Romney, she said, understood the economy, and could get things back on track, where President Barack Obama had not been able to make much headway.
“The economy is the main thing,” she insisted. “These issues like Romney’s taxes and his overseas bank accounts are just distractions mounted by the Democrats. Obama can’t run on his record, so he has to draw attention away from how bad things are.”
Not everyone was so positive about the man soon to accept the nomination, however.
Jorge Landivar, from Tarrant County, Texas, sported a goatee and a ten-gallon hat, and was full of admiration for his chosen candidate, Ron Paul. Landivar was one of several dozen Paul supporters who managed to get seated at the convention, and he was not convinced that his hero was totally out of the race.
“It ain’t over till the fat lady sings,” he laughed.
Chances are Paul will not get the nomination — he won just a handful of delegates in the primary, and the 77-year-old Texas congressman is more of an irritant to the Republican Party than a threat.
But his followers have, perhaps, more enthusiasm than realism in their makeup.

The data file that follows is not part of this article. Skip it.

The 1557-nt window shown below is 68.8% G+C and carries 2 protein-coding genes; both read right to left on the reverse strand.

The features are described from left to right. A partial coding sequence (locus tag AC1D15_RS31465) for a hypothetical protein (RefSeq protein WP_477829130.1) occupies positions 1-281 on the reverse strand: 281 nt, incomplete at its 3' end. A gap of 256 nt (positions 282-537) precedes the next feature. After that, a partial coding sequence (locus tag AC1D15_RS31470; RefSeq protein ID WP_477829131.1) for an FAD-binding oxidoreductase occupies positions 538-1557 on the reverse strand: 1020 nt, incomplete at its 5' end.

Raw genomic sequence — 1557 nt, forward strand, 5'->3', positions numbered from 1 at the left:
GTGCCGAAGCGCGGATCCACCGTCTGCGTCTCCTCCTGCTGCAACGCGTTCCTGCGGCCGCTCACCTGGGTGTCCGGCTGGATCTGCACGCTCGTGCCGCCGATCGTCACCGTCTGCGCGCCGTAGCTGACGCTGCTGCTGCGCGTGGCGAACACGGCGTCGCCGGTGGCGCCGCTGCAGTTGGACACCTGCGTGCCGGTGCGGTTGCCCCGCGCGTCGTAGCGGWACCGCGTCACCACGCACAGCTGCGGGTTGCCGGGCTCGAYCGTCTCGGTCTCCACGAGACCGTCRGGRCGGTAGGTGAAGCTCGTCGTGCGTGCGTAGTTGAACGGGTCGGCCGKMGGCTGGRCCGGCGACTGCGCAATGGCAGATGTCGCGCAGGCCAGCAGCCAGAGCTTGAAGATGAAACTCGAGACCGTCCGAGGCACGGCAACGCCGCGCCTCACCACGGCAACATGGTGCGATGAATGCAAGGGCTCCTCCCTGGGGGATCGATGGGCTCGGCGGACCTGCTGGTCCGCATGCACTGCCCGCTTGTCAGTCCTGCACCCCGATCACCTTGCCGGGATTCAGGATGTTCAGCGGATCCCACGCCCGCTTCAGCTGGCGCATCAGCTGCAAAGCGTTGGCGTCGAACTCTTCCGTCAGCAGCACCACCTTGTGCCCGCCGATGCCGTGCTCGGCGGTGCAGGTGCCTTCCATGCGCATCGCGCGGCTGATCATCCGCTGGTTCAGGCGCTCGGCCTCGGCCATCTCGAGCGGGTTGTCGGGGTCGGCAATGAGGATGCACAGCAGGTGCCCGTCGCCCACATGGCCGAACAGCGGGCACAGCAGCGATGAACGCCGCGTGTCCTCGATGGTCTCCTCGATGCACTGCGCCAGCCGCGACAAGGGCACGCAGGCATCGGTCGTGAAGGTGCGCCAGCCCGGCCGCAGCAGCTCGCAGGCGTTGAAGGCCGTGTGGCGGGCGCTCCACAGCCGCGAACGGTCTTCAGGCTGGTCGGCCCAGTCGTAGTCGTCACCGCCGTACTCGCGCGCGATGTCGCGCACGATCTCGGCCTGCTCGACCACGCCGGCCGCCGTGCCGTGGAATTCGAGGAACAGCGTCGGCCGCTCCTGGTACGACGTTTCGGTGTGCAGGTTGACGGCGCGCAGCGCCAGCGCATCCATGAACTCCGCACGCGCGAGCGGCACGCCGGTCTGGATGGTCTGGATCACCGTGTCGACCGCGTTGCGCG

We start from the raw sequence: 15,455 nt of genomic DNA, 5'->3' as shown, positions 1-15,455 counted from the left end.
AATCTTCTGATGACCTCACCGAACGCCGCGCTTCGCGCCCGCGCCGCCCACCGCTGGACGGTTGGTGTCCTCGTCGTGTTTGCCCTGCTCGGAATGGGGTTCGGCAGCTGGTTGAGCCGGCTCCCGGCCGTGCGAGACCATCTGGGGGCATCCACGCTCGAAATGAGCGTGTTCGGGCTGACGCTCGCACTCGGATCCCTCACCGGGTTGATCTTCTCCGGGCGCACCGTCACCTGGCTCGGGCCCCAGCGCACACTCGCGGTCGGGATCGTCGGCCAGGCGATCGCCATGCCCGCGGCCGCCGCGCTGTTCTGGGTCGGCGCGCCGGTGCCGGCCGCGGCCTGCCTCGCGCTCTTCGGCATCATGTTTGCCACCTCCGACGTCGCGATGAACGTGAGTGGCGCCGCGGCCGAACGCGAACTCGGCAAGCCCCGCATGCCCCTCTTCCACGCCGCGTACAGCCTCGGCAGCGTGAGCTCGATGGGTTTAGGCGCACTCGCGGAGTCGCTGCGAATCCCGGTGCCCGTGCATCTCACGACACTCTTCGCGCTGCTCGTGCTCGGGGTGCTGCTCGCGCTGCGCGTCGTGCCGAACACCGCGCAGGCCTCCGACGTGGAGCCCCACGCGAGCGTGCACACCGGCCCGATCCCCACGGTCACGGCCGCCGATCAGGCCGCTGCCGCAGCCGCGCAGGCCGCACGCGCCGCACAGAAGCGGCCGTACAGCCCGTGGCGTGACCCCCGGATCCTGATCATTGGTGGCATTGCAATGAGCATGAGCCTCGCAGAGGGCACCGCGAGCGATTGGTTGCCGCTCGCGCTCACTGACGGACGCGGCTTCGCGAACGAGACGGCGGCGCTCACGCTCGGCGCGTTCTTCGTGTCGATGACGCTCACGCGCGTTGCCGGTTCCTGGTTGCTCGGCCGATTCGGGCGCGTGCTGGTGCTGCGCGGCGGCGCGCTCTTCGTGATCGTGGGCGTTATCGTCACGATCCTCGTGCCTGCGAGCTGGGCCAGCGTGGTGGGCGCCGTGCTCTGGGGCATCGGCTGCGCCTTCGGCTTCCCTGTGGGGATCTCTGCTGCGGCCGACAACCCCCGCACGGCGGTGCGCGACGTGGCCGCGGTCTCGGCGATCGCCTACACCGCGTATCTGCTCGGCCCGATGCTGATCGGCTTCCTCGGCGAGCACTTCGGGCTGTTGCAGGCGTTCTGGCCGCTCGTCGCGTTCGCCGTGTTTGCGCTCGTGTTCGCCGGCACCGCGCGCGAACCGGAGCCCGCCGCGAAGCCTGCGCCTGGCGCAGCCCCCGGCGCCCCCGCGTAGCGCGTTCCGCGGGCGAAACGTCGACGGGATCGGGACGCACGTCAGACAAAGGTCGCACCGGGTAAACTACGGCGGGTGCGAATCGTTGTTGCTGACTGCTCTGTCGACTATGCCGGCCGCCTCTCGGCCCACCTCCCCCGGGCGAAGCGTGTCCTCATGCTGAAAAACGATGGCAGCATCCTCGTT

At a huge rally at the University of Southern Florida’s Sun Dome stadium on Sunday afternoon, an estimated 10,000 supporters cheered, clapped and screamed their way through rousing political ballads.
“Save our constitutional rights! We’re not gonna give up the fight!” sang Aimee Allen, a rock-singer and songwriter, whipping up the crowd. “Start a revolution! Break down illegal institutions!”
Meanwhile thousands of voices yelled, “Ron Paul! Ron Paul!”
If Romney can muster that kind of sentiment at the Tampa Bay Times Forum later this week, he’ll be lucky.
Paul is not scheduled to speak at the convention at this point — he was invited to address the delegates on the condition that he allow his remarks to be vetted by the Romney team, and that he deliver a wholehearted endorsement of the Republican candidate. He declined.
“Paul will not endorse Romney,” said Landivar. “But if he is nominated from the floor, he will speak. The most important issue is our liberty.”
Paul, a libertarian, has advocated legalizing drugs and prostitution, and does not oppose gay marriage. In fact, he says he wants the government out of the marriage business altogether. People should be able to make their own choices, he insists. Landivar agrees. He also espouses Paul’s firm stance on foreign wars — specifically, that we should not be in them.
“We are the biggest, baddest, meanest thing on the planet,” he said. “Why are we fighting goat herders? It doesn’t make sense.”
Still, Landivar would vote for Romney over Obama, if it comes down to it.
“The Democrats want to tell you what you can and can’t eat,” he said, muttering imprecations about New York Mayor Michael Bloomberg’s ban on giant sugary drinks. “The Republicans at least let you eat what you want.”
He smiled and made a beeline for the roasted pig.